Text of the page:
http://www.wellsfargo.com/privatefoundationgrants/beckman

Contact:  grantadministration@wellsfargo.com

 

Categories: announcement, Law Center

Call for Submissions: University of Akron Symposium on Class Actions

April 17, 2014 Leave a comment

SYMPOSIUM ISSUE

UNIVERSITY OF AKRON LAW REVIEW

The Class Action After A Decade of Roberts Court Decisions

The Akron Law Review invites academic papers on the reasoning, dimensions, and possible impacts of one or more of the class action or other multi-party action cases decided by the “Roberts Court” (2005-present) We welcome papers of any length and request submission before September 14, 2014. Publication will occur in spring of 2015.

As the Supreme Court of the United States recognized:

The policy at the very core of the class action mechanism is to overcome the problem that small recoveries do not provide the incentive for any individual to bring a solo action prosecuting his or her rights. A class action solves this problem by aggregating the relatively paltry potential recoveries into something worth someone’s (usually an attorney’s) labor.

Amchem Products, Inc. v. Windsor, 117 S.Ct. 2231, 2246 (1997) (quoting Mace v. Van Ru Credit Corp., 109 F.3d 338, 344 (7th Cir. 1997)). Earlier in 2014, the Court refused to intervene in a class action brought by consumers in “the case of the moldy washing machines” against three large corporations. Sears, Roebuck & Co. v. Butler, 13-430, Whirlpool v. Glazer, 13-431, and BSM Home Appliances v. Cobb, 13-138. Although a victory for consumers, the decision is arguably an anomaly amidst recent pro-business cases restricting plaintiffs’ class certification. See e.g., Comcast v. Berend, 133 S. Ct. 1426 (2013); AT&T Mobility v. Concepcion, 131 S. Ct. 1740 (2011); Wal-Mart v. Dukes, 131 S. Ct. 2541 (2011). Multi-party litigation may well be changing, and the Akron Law Review seeks your contribution to the conversation.

Your contribution to this conversation will be both timely and visible. The Washington and Lee Law Review Rankings ranked the Akron Law Review as a top 55 general, student-edited journal (in combined score based on impact factor and citation). Additionally, Ohio Supreme Court Justices cited the Akron Law Review more times in the past decade than any other journal. See Jared Klaus, Law Reviews: An Undervalued Resource, 26 Ohio Lawyer, May/June 2012, at 28.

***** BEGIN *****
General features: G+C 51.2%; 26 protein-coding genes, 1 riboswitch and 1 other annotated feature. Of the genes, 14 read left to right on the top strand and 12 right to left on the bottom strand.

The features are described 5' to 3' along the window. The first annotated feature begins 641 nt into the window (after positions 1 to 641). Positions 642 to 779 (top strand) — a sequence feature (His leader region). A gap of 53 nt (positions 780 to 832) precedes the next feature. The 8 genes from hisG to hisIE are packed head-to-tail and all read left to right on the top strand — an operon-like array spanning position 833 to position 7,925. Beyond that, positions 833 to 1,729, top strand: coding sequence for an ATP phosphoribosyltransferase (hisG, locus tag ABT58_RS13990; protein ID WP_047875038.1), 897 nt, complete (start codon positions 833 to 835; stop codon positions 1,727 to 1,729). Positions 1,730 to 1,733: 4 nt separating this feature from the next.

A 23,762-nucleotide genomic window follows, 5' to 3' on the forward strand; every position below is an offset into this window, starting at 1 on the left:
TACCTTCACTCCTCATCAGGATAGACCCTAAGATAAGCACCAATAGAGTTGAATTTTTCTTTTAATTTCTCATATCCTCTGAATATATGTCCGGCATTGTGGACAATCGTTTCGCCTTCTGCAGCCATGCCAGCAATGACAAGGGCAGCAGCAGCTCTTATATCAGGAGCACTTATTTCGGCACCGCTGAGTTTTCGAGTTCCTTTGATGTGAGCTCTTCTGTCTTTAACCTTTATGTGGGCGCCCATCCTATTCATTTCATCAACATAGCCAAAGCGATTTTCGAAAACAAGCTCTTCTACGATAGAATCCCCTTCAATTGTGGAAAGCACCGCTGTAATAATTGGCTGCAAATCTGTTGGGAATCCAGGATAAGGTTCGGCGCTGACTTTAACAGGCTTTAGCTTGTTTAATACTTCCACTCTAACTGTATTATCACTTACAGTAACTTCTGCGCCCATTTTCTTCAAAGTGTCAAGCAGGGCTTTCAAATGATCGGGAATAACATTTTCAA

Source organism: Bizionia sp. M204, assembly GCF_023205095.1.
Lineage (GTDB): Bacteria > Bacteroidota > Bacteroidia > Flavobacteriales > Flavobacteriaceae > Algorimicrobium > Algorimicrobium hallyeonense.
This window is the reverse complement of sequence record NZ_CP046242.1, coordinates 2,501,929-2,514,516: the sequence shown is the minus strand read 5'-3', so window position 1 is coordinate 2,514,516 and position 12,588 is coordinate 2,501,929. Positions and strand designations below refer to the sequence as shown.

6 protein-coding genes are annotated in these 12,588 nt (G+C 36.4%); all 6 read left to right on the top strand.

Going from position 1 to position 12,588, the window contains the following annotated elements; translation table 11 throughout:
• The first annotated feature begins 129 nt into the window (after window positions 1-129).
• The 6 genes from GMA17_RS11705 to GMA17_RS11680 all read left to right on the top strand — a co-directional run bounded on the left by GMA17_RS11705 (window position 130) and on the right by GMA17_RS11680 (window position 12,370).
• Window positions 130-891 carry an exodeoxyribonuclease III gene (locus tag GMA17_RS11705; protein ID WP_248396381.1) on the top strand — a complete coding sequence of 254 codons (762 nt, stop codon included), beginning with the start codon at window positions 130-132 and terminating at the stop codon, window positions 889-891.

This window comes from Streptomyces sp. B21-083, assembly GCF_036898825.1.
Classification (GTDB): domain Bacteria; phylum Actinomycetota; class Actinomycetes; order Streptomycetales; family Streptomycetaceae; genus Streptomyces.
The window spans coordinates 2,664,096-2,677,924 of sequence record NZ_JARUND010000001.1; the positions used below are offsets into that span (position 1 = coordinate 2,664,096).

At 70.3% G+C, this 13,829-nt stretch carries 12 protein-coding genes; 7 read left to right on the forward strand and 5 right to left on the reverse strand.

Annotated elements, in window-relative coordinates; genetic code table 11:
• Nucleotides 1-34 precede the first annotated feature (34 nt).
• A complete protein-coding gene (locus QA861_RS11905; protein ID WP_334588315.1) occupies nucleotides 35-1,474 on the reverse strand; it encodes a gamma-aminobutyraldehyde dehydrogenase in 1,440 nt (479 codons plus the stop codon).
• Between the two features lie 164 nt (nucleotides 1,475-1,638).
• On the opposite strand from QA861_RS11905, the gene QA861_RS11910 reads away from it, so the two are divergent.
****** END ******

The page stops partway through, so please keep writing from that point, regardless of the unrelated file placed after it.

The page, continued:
You may submit manuscripts by email or regular mail. To submit by email, please forward a copy of your article in Word format to lawreview@uakron.edu. You may submit a hardcopy to: Justin M. Burns, Editor-in-Chief, Akron Law Review, The University of Akron School of Law, 150 University Avenue, Akron, Ohio 44325. If you have any questions, please feel free to contact Justin Burns at jmb349@zips.uakron.edu.

Call for Proposals: Crosscutting Programs at the 2015 AALS Annual Meeting

April 10, 2014 Leave a comment

Proposals Due: May 12, 2014

The Association of American Law Schools is seeking proposals for Crosscutting Programs for the 2015 AALS Annual Meeting to be held in Washington, DC from January 2-5, 2015.  Crosscutting Programs focus on multi-subject and interdisciplinary subjects with new perspectives on legal issues or the profession. Crosscutting programs attract a wide audience of law faculty teaching a variety of topics.

Successful proposals include innovative approaches to subjects or topics and presentation formats.  The program panel would aim to spark conversations among academics both those working inside traditional legal silos and across legal and non-law disciplines. Proposals should not feature a program or subject that could be offered by any particular AALS Section.  Additionally, proposals should not conflict with other program topics being presented at the 2015 AALS Annual Meeting. To ensure there is no overlap, the Committee on Special Programs for the 2015 Annual Meeting will evaluate all proposals in light of AALS Section and AALS Committee programs already planned for the 2015 Annual Meeting.

The length of a Crosscutting program is either 1 hour and 45 minutes or can be held during the last afternoon’s 3-hour time slot.  Depending on the presentation format selected, we recommend you have one moderator and up to four slots reserved for speakers, and in addition, allot 20 minutes for question and answers from the audience. You may choose to select one speaker from a call for papers, who will not need to be identified by May 12, 2014. Programs might include a non-law school speaker. We recommend a small panel of three so that all panelists can contribute fully and the audience has the opportunity to ask questions.

Program proposals may be submitted by any faculty member with a full-time appointment at an AALS member school.

 A proposal of 700 words would include the following information:

  • Program title;
  • Detailed description of what the program is trying to accomplish;
  • Names of the planners of the program and description on how the program idea was generated;
  • Names of speakers to be invited including their full names and schools with a link to or copy of their curricula vitae. Please describe the contributions each panelist will make to the discussion.
  • Presentation format of the program;
  • Program publishing information, if applicable.

The Committee will consider the following: